Homomorphic Encryption


An encryption scheme is a method for efficiently computing an encrypted form e(X) of a given input X. It should be invertible, but computing the inverse must require a secret key. For the scheme to be secure, it should be hard to learn anything useful about a series of inputs given only the corresponding series of outputs. For over 30 years it was an open problem to find a secure encryption function that is homomorphic, which means that it satisfies the following extra properties: e(X + Y) = e(X) + e(Y) and e(XY) = e(X)e(Y). Among the many potential applications for such an encryption scheme would be the ability to perform calculations in the cloud on vast quantities of health data that has been encrypted for privacy. This project is focused on finding efficient approaches to homomorphic encryption.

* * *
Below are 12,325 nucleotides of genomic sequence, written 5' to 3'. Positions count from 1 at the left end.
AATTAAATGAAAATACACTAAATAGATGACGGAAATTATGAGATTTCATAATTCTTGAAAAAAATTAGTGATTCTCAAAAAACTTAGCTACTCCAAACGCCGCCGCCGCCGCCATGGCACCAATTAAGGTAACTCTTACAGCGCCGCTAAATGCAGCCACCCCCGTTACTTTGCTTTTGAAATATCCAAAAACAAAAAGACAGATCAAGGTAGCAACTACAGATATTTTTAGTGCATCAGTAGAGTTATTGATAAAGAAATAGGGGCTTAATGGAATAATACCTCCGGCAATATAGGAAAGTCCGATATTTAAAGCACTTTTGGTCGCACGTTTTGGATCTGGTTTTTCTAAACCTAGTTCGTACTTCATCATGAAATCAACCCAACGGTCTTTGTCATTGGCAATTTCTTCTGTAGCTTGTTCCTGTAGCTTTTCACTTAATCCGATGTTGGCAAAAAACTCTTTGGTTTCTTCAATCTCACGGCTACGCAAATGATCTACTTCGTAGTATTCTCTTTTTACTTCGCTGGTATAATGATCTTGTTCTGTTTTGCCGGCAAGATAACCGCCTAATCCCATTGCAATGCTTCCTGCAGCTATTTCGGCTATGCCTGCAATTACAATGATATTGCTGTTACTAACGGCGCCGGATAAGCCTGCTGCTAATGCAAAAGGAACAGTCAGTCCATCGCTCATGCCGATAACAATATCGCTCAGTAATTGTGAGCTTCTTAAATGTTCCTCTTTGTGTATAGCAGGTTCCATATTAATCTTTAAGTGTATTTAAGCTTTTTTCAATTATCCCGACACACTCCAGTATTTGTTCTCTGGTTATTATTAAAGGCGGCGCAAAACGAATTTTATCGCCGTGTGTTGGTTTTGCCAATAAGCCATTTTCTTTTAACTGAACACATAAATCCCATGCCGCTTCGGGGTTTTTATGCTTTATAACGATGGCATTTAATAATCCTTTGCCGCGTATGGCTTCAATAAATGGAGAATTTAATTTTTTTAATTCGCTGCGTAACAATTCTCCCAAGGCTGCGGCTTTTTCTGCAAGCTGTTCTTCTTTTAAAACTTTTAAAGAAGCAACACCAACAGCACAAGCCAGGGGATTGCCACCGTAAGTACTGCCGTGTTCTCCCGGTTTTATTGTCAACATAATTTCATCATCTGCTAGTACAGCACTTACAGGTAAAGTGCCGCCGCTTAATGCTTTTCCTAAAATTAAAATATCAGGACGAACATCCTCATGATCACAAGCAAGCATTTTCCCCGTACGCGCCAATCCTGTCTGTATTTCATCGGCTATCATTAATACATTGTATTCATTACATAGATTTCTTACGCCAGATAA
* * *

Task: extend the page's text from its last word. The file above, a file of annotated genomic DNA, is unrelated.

Research Leads: 

Jeffrey Hoffstein, Professor of Mathematics at Brown University

Joseph Silverman, Professor of Mathematics at Brown University

Funding Sources: 

NSF-EAGER 1349908, NSF-SaTC 1561709